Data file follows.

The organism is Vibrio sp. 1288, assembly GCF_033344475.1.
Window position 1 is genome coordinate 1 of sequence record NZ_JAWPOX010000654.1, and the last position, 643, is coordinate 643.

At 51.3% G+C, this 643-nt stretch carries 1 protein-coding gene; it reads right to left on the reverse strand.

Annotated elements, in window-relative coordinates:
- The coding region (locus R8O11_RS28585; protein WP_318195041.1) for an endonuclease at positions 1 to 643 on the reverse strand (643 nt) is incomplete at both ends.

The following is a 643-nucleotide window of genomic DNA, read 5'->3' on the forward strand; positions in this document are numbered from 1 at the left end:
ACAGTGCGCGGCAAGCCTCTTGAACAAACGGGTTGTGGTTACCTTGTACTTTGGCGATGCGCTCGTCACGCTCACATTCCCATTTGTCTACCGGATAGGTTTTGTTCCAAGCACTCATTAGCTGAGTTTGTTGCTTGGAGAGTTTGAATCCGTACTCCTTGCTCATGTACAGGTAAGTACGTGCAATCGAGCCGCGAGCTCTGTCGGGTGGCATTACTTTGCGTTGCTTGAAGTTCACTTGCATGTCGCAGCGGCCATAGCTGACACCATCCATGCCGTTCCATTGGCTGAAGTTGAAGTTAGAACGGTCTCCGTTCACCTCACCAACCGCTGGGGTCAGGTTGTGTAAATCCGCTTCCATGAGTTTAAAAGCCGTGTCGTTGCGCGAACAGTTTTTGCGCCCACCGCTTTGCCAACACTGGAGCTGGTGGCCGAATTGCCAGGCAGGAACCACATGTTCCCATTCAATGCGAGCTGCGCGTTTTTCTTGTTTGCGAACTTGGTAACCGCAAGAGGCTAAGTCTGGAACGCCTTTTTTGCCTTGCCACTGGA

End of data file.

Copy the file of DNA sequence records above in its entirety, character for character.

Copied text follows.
The organism is Vibrio sp. 1288, assembly GCF_033344475.1.
Window position 1 is genome coordinate 1 of sequence record NZ_JAWPOX010000654.1, and the last position, 643, is coordinate 643.

At 51.3% G+C, this 643-nt stretch carries 1 protein-coding gene; it reads right to left on the reverse strand.

Annotated elements, in window-relative coordinates:
- The coding region (locus R8O11_RS28585; protein WP_318195041.1) for an endonuclease at positions 1 to 643 on the reverse strand (643 nt) is incomplete at both ends.

The following is a 643-nucleotide window of genomic DNA, read 5'->3' on the forward strand; positions in this document are numbered from 1 at the left end:
ACAGTGCGCGGCAAGCCTCTTGAACAAACGGGTTGTGGTTACCTTGTACTTTGGCGATGCGCTCGTCACGCTCACATTCCCATTTGTCTACCGGATAGGTTTTGTTCCAAGCACTCATTAGCTGAGTTTGTTGCTTGGAGAGTTTGAATCCGTACTCCTTGCTCATGTACAGGTAAGTACGTGCAATCGAGCCGCGAGCTCTGTCGGGTGGCATTACTTTGCGTTGCTTGAAGTTCACTTGCATGTCGCAGCGGCCATAGCTGACACCATCCATGCCGTTCCATTGGCTGAAGTTGAAGTTAGAACGGTCTCCGTTCACCTCACCAACCGCTGGGGTCAGGTTGTGTAAATCCGCTTCCATGAGTTTAAAAGCCGTGTCGTTGCGCGAACAGTTTTTGCGCCCACCGCTTTGCCAACACTGGAGCTGGTGGCCGAATTGCCAGGCAGGAACCACATGTTCCCATTCAATGCGAGCTGCGCGTTTTTCTTGTTTGCGAACTTGGTAACCGCAAGAGGCTAAGTCTGGAACGCCTTTTTTGCCTTGCCACTGGA